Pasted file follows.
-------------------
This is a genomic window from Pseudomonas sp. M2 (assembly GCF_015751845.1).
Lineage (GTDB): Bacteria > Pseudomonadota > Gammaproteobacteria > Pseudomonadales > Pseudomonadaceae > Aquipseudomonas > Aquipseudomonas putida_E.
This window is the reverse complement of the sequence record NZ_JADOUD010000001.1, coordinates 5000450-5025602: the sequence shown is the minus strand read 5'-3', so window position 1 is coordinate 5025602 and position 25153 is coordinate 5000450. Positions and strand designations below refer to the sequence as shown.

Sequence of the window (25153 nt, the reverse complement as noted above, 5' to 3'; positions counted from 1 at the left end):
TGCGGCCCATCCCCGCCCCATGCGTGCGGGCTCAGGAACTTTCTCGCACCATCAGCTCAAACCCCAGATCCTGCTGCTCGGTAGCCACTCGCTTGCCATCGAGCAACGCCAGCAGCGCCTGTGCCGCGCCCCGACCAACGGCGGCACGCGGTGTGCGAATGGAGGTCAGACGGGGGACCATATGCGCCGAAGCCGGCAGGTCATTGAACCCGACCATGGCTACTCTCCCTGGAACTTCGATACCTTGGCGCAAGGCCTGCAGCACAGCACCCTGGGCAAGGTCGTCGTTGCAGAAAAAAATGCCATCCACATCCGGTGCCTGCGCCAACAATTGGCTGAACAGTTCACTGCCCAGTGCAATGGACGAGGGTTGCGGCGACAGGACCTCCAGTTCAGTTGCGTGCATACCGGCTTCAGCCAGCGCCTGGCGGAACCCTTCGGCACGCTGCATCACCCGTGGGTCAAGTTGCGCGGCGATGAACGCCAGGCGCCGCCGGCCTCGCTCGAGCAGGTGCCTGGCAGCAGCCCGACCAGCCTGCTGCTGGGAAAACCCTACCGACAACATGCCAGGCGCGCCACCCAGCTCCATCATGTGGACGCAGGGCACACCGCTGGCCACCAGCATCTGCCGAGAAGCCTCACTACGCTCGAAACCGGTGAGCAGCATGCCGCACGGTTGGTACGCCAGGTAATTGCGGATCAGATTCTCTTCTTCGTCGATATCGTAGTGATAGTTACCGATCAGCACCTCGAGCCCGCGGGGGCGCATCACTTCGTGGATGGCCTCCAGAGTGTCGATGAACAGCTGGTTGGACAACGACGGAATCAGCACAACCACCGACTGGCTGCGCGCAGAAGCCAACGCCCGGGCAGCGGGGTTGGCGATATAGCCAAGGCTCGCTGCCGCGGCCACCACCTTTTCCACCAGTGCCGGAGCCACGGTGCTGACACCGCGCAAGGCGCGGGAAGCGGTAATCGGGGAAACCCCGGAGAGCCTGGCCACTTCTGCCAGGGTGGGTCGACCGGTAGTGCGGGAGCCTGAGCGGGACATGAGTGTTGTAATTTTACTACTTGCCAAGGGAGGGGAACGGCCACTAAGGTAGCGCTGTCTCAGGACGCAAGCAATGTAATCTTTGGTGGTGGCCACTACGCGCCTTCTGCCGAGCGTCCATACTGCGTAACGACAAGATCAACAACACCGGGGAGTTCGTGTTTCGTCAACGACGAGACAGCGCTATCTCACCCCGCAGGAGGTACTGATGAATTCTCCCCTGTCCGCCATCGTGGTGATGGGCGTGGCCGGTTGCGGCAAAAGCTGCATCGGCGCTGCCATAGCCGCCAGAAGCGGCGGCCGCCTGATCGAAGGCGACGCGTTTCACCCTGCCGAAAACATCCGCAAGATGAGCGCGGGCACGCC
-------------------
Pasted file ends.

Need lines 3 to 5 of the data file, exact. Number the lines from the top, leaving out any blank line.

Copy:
This window is the reverse complement of the sequence record NZ_JADOUD010000001.1, coordinates 5000450-5025602: the sequence shown is the minus strand read 5'-3', so window position 1 is coordinate 5025602 and position 25153 is coordinate 5000450. Positions and strand designations below refer to the sequence as shown.

Sequence of the window (25153 nt, the reverse complement as noted above, 5' to 3'; positions counted from 1 at the left end):
TGCGGCCCATCCCCGCCCCATGCGTGCGGGCTCAGGAACTTTCTCGCACCATCAGCTCAAACCCCAGATCCTGCTGCTCGGTAGCCACTCGCTTGCCATCGAGCAACGCCAGCAGCGCCTGTGCCGCGCCCCGACCAACGGCGGCACGCGGTGTGCGAATGGAGGTCAGACGGGGGACCATATGCGCCGAAGCCGGCAGGTCATTGAACCCGACCATGGCTACTCTCCCTGGAACTTCGATACCTTGGCGCAAGGCCTGCAGCACAGCACCCTGGGCAAGGTCGTCGTTGCAGAAAAAAATGCCATCCACATCCGGTGCCTGCGCCAACAATTGGCTGAACAGTTCACTGCCCAGTGCAATGGACGAGGGTTGCGGCGACAGGACCTCCAGTTCAGTTGCGTGCATACCGGCTTCAGCCAGCGCCTGGCGGAACCCTTCGGCACGCTGCATCACCCGTGGGTCAAGTTGCGCGGCGATGAACGCCAGGCGCCGCCGGCCTCGCTCGAGCAGGTGCCTGGCAGCAGCCCGACCAGCCTGCTGCTGGGAAAACCCTACCGACAACATGCCAGGCGCGCCACCCAGCTCCATCATGTGGACGCAGGGCACACCGCTGGCCACCAGCATCTGCCGAGAAGCCTCACTACGCTCGAAACCGGTGAGCAGCATGCCGCACGGTTGGTACGCCAGGTAATTGCGGATCAGATTCTCTTCTTCGTCGATATCGTAGTGATAGTTACCGATCAGCACCTCGAGCCCGCGGGGGCGCATCACTTCGTGGATGGCCTCCAGAGTGTCGATGAACAGCTGGTTGGACAACGACGGAATCAGCACAACCACCGACTGGCTGCGCGCAGAAGCCAACGCCCGGGCAGCGGGGTTGGCGATATAGCCAAGGCTCGCTGCCGCGGCCACCACCTTTTCCACCAGTGCCGGAGCCACGGTGCTGACACCGCGCAAGGCGCGGGAAGCGGTAATCGGGGAAACCCCGGAGAGCCTGGCCACTTCTGCCAGGGTGGGTCGACCGGTAGTGCGGGAGCCTGAGCGGGACATGAGTGTTGTAATTTTACTACTTGCCAAGGGAGGGGAACGGCCACTAAGGTAGCGCTGTCTCAGGACGCAAGCAATGTAATCTTTGGTGGTGGCCACTACGCGCCTTCTGCCGAGCGTCCATACTGCGTAACGACAAGATCAACAACACCGGGGAGTTCGTGTTTCGTCAACGACGAGACAGCGCTATCTCACCCCGCAGGAGGTACTGATGAATTCTCCCCTGTCCGCCATCGTGGTGATGGGCGTGGCCGGTTGCGGCAAAAGCTGCATCGGCGCTGCCATAGCCGCCAGAAGCGGCGGCCGCCTGATCGAAGGCGACGCGTTTCACCCTGCCGAAAACATCCGCAAGATGAGCGCGGGCACGCC